SUTHERLIN — Members of the Sutherlin city staff are saying that one Sutherlin councilor, who is running for reelection this year, has racked up thousands of dollars in attorney’s fees during her term.
Other councilors, meanwhile, have not cost the city a dime in such fees.
Councilor Karen Meier has faced several allegations of excessively requesting legal counsel from city attorney Chad Jacobs both during public meetings and behind closed doors.
The attorney has to charge the city fees for his time, whether it’s for returning an email, spending a few minutes on the phone, or spending hours researching the minutiae of city ordinances. Jacobs works out of Portland with the Beery, Elsner & Hammond firm.
When The News-Review requested invoices showing how much Meier has cost the city in attorney’s fees, city recorder Debbie Hamilton returned invoices that had specific charges circled in red ink. City staff determined that those fees were directly related to Meier through her instigations, Hamilton said, whether in private or at a city council meeting. They add up to $15,203.
City manager Jerry Gillham revisited those numbers Oct. 18. He said the accurate number of charges associated with Meier’s instigations is $14,087. That includes attorney fees and subsequent charges related to them.
“The first call to the attorney creates a bill, then there are subsequent actions we have to take in response to that call, whether it be an email, a phone call, or staff member or council member,” Gillham said. “We have a bunch of repercussion costs.”
He added that it is difficult to tie attorney charges to one councilor.
“The numbers are still arguable, because we don’t know what the attorney was thinking,” Gillham said. “This is our tracking of the bills that we believe, as staff, are connected to [Meier’s] original contact with the city attorney.”
Direct attorney fees charged due to Meier’s instigations, not including subsequent related costs, add up to $7,771.
Meier said she is doing her job when she brings up a legal question. She is also saving the city money by preventing potential lawsuits later down the line, she said.
“If you saw something illegal happening, and you were in that position, would you say something or not?” she said. “Or do you just let it go? No, I’m not just going to let it go and not spend attorney’s fees.”
Meier also alleged that the city staff is against her campaign this year.
“They’re really trying to smear me,” Meier said. “They don’t want me on the council any more because I provide the oversight. I just don’t go in and rubber stamp stuff. I take it seriously.”
Mayor Todd McKnight said Meier needs to bring her legal questions before the council first, so they can be heard in a public meeting.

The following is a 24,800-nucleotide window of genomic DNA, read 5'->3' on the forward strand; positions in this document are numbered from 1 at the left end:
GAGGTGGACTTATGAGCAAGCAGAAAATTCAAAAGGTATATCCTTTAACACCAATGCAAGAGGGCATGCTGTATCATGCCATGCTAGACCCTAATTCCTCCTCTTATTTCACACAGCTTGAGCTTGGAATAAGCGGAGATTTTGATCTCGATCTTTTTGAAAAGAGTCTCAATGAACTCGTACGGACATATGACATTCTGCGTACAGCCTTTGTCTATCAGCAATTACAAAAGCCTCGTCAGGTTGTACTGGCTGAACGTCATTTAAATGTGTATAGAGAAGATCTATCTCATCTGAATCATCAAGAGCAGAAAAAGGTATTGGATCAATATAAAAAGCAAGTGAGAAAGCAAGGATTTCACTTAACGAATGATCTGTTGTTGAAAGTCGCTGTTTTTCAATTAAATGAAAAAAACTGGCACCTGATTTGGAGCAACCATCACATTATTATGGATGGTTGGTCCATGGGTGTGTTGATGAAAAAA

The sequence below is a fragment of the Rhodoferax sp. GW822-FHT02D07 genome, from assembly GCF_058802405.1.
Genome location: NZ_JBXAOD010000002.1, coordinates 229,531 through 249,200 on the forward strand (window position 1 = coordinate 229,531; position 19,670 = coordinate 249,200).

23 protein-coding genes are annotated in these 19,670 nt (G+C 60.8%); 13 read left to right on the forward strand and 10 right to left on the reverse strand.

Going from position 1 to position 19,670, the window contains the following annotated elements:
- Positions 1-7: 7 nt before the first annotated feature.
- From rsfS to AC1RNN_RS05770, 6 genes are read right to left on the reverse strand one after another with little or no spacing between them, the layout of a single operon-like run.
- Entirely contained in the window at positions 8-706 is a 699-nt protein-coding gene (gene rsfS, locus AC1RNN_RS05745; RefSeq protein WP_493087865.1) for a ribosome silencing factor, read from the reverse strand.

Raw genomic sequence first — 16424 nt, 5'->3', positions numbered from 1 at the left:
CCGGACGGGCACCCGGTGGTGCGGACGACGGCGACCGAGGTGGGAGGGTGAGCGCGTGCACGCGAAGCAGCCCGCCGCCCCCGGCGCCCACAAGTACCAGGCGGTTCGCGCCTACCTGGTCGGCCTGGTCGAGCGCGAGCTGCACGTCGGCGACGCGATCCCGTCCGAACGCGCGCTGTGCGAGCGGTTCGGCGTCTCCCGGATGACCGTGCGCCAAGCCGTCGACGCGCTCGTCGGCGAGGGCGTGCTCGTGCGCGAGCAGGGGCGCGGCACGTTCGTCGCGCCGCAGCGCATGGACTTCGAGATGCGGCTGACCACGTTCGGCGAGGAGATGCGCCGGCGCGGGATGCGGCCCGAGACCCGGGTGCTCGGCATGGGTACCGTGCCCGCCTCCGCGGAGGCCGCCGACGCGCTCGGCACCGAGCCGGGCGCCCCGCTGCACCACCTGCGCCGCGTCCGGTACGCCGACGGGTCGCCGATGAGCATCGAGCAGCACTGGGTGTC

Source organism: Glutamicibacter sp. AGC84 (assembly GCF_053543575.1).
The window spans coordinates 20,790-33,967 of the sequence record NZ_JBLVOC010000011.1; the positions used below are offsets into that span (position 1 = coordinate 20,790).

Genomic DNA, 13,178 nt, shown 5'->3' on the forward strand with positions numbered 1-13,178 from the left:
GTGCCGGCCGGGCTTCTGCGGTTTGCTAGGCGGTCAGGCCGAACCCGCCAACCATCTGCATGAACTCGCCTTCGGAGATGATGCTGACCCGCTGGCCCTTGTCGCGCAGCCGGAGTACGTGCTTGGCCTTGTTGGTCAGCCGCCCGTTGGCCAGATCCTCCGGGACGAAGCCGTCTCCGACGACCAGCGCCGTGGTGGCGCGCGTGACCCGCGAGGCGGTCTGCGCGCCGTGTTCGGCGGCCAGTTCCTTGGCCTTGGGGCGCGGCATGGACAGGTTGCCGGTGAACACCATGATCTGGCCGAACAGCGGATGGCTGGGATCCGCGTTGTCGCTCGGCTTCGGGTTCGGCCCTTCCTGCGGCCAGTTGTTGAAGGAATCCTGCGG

“It’s very frustrating to me,” McKnight said. “(Meier) has been known to call out a lot of other councilors. She always speaks of transparency, and that she’s going to stand out front of city hall and stand guard watching over the money. Meanwhile, around the back door, she’s spending thousands of taxpayers’ dollars without the consent of the council. And it needs to stop.”
Her investigations go beyond the normal oversight associated with being a city councilor, he added. Although she has questioned council decisions on large issues, such as funding the new wastewater treatment plant, she has also instigated several small ones that end up costing the city hundreds of dollars.
Meanwhile, Meier has called herself a staunch supporter of saving taxpayer dollars. During her term, she voted not to join a fire district, so that the city could operate its own predominately volunteer-run fire department without paying district fees. She also voted against joining the county library district.
Meier has been reprimanded for abusing attorney counsel before. Back in 2014, McKnight asked the council to consider a new protocol when reaching out to the city attorney. This was following several charges made in relation to Meier.
McKnight asked that councilors reach out to him or Gillham with legal questions first. If there needs to be more research, then councilors could bring it to the next meeting for a vote on whether to seek legal counsel or not. Councilors voted to follow this process.
Even so, Meier continued to seek legal counsel without going through the manager or mayor first, McKnight told The News-Review this week. She also fails to bring her legal questions to a public meeting. Meier rejected his allegation, and said she has only carbon-copied the attorney in emails.
She later added that she prefers to research the legality of issues before city council meetings.
“I don’t want to go to a council meeting and say something is not legal,” she said. “The city council hires the attorney for his services. We should be allowed to ask legal questions.”
The council, too, has not followed the protocol. Hamilton also said that the council “rarely” votes on whether it should use Jacobs’ services.
“What we’re saying (to Jacobs) is if someone contacts you, you need to make sure that these steps have been followed so we don’t keep accruing these bills,” McKnight said. “Maybe that’s something we need to address again with the city attorney, because this can’t keep going on. These bills are getting out of control.”
Jacobs did not return The News-Review’s request for comment.